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Re: Is Anapanasati Enough

Postby pegembara » Mon Aug 11, 2014 2:48 am

No_mind,

I think you are doing well. Just keep practising. Since you used fire in your imagination, here is another of the Buddha's teaching which you may find relevant. Let things burn up until they are cooled. Nirvana (Sanskrit) and Nibbana (Pali, the language of the earliest Buddhist texts) literally mean “to go out”-like a fire-and “to cool.”

"Monks, the All is aflame. What All is aflame? The eye is aflame. Forms are aflame. Consciousness at the eye is aflame. Contact at the eye is aflame. And whatever there is that arises in dependence on contact at the eye — experienced as pleasure, pain or neither-pleasure-nor-pain — that too is aflame. Aflame with what? Aflame with the fire of passion, the fire of aversion, the fire of delusion. Aflame, I tell you, with birth, aging & death, with sorrows, lamentations, pains, distresses, & despairs.

"The ear is aflame. Sounds are aflame...

"The nose is aflame. Aromas are aflame...

"The tongue is aflame. Flavors are aflame...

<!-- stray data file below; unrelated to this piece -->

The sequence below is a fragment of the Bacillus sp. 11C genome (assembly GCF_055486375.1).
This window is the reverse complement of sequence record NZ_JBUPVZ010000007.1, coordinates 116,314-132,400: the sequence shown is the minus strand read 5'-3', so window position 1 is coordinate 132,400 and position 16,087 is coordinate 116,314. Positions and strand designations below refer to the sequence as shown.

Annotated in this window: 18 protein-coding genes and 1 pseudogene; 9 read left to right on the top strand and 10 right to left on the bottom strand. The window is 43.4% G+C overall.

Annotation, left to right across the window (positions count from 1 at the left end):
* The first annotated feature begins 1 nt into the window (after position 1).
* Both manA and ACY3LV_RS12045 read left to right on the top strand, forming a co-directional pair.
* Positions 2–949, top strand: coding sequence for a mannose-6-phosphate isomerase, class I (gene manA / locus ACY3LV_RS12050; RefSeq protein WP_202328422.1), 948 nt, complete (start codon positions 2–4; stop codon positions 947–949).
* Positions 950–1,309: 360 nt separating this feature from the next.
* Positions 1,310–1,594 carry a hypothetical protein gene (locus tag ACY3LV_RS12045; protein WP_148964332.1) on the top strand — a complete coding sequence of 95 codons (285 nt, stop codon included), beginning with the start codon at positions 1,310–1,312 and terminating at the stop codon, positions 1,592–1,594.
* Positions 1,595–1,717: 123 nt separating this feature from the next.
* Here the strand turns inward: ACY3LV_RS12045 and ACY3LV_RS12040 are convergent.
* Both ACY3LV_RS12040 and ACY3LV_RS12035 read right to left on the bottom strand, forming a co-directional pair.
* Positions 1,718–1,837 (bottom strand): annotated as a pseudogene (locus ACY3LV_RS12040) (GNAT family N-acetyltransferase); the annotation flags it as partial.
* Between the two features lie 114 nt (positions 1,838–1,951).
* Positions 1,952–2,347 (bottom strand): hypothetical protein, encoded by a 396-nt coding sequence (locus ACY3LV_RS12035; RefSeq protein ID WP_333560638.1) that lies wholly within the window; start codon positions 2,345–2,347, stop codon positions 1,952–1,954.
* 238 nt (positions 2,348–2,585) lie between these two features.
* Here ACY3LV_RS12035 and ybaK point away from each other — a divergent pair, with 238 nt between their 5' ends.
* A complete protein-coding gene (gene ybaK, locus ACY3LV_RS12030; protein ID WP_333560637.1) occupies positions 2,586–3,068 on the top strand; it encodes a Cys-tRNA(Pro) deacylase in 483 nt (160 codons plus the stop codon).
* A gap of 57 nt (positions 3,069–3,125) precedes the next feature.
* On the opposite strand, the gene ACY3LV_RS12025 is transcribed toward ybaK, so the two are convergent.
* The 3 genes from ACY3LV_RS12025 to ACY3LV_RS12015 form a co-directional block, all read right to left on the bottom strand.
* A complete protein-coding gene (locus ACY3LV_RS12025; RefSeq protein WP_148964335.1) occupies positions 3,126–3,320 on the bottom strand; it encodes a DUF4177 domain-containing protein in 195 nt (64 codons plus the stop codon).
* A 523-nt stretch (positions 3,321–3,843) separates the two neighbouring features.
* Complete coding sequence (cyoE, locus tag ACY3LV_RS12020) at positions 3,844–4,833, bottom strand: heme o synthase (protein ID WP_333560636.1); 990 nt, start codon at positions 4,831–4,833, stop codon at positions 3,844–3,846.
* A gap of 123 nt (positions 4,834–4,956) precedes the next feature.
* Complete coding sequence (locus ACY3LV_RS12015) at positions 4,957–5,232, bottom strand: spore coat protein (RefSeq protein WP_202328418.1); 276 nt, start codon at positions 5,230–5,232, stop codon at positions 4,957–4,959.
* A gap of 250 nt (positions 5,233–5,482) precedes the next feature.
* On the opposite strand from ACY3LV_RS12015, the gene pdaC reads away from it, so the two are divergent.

"The body is aflame. Tactile sensations are aflame...

"The intellect is aflame. Ideas are aflame. Consciousness at the intellect is aflame. Contact at the intellect is aflame. And whatever there is that arises in dependence on contact at the intellect — experienced as pleasure, pain or neither-pleasure-nor-pain — that too is aflame. Aflame with what? Aflame with the fire of passion, the fire of aversion, the fire of delusion. Aflame, I say, with birth, aging & death, with sorrows, lamentations, pains, distresses, & despairs.

"Seeing thus, the well-instructed disciple of the noble ones grows disenchanted with the eye, disenchanted with forms, disenchanted with consciousness at the eye, disenchanted with contact at the eye. And whatever there is that arises in dependence on contact at the eye, experienced as pleasure, pain or neither-pleasure-nor-pain: With that, too, he grows disenchanted.

Adittapariyaya Sutta http://www.accesstoinsight.org/tipitaka ... .than.html